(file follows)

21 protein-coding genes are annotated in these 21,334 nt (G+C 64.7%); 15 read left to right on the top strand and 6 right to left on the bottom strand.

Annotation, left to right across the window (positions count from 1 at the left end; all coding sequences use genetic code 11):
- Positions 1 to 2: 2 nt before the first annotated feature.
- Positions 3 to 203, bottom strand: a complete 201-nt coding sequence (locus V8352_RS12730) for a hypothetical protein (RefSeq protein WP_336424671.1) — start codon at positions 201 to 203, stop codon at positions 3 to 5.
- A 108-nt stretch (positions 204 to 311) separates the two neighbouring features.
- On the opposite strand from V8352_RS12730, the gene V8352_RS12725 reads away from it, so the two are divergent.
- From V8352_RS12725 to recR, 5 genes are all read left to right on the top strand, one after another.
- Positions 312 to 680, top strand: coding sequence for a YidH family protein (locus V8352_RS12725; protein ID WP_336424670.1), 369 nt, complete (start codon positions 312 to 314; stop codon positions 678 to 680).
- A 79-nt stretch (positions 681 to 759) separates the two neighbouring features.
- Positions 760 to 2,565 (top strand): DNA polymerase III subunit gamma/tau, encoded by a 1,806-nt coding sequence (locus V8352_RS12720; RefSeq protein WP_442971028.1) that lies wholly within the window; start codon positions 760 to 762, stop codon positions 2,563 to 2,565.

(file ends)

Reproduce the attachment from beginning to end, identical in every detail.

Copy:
21 protein-coding genes are annotated in these 21,334 nt (G+C 64.7%); 15 read left to right on the top strand and 6 right to left on the bottom strand.

Annotation, left to right across the window (positions count from 1 at the left end; all coding sequences use genetic code 11):
- Positions 1 to 2: 2 nt before the first annotated feature.
- Positions 3 to 203, bottom strand: a complete 201-nt coding sequence (locus V8352_RS12730) for a hypothetical protein (RefSeq protein WP_336424671.1) — start codon at positions 201 to 203, stop codon at positions 3 to 5.
- A 108-nt stretch (positions 204 to 311) separates the two neighbouring features.
- On the opposite strand from V8352_RS12730, the gene V8352_RS12725 reads away from it, so the two are divergent.
- From V8352_RS12725 to recR, 5 genes are all read left to right on the top strand, one after another.
- Positions 312 to 680, top strand: coding sequence for a YidH family protein (locus V8352_RS12725; protein ID WP_336424670.1), 369 nt, complete (start codon positions 312 to 314; stop codon positions 678 to 680).
- A 79-nt stretch (positions 681 to 759) separates the two neighbouring features.
- Positions 760 to 2,565 (top strand): DNA polymerase III subunit gamma/tau, encoded by a 1,806-nt coding sequence (locus V8352_RS12720; RefSeq protein WP_442971028.1) that lies wholly within the window; start codon positions 760 to 762, stop codon positions 2,563 to 2,565.